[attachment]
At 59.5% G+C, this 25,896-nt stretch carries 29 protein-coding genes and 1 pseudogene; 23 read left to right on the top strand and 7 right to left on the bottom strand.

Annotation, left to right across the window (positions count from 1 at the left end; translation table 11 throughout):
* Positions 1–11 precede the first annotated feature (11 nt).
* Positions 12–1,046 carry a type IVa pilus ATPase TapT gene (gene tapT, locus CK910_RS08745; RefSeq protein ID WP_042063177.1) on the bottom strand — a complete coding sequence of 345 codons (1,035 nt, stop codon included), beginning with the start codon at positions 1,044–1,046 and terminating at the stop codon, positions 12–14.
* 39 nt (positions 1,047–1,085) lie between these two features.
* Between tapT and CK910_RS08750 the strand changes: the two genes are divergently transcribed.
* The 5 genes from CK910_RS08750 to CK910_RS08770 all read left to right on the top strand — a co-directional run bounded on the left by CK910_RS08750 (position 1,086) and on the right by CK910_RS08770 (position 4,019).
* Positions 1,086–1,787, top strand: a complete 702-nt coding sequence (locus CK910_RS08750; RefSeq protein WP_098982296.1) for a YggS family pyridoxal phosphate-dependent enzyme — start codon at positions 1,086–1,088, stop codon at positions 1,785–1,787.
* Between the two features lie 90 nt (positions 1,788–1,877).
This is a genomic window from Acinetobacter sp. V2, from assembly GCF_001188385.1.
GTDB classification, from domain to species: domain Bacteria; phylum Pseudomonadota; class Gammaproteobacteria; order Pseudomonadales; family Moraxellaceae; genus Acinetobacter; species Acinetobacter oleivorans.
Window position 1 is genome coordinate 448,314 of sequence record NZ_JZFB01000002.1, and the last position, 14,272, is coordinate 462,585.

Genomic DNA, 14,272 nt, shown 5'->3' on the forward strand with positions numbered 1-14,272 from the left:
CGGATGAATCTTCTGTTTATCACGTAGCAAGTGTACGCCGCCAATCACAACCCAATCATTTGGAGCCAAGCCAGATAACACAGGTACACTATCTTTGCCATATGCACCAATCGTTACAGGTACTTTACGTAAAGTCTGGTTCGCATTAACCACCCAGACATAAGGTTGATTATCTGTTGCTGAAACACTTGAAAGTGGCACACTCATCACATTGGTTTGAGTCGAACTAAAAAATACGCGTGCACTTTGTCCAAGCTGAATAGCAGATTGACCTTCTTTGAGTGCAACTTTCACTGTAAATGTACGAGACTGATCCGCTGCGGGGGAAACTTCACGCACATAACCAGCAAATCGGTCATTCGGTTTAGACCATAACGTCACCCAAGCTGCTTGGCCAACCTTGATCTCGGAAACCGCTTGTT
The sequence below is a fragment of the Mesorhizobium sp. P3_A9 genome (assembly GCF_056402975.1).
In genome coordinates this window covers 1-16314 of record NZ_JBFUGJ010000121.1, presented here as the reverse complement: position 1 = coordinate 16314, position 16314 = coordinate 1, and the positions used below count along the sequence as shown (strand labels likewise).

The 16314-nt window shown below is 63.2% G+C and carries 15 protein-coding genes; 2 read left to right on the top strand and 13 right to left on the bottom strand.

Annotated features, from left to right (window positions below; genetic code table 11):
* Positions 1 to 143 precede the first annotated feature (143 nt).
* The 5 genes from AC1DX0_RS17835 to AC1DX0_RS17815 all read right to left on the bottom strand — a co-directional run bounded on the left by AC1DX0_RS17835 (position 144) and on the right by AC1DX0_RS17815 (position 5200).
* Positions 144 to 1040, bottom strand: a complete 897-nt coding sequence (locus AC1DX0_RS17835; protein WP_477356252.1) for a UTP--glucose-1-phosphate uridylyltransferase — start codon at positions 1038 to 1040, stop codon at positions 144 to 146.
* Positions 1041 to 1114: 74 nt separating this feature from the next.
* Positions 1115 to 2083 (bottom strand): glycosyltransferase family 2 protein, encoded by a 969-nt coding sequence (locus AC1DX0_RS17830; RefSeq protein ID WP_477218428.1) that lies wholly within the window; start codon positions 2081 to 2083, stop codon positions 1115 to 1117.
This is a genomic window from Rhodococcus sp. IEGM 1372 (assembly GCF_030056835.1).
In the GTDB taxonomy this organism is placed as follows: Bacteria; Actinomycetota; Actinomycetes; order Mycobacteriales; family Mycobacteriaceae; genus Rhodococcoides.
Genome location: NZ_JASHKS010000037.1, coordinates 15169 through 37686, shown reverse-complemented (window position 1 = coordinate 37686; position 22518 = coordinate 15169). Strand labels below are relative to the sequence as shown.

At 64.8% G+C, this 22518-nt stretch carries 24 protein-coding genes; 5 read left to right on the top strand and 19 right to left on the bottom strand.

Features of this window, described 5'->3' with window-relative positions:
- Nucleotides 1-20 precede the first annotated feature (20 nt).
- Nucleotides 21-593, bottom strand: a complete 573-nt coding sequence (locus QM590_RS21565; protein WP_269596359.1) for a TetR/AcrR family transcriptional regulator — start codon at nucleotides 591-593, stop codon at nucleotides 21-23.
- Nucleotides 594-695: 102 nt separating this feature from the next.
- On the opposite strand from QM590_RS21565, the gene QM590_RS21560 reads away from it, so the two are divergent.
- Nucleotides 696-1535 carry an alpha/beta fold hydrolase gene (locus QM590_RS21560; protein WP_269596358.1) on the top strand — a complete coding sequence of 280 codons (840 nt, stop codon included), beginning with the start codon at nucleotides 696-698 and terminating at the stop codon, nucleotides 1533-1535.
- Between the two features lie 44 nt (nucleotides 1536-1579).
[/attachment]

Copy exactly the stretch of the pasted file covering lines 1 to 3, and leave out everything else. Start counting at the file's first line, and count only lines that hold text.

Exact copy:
At 59.5% G+C, this 25,896-nt stretch carries 29 protein-coding genes and 1 pseudogene; 23 read left to right on the top strand and 7 right to left on the bottom strand.

Annotation, left to right across the window (positions count from 1 at the left end; translation table 11 throughout):
* Positions 1–11 precede the first annotated feature (11 nt).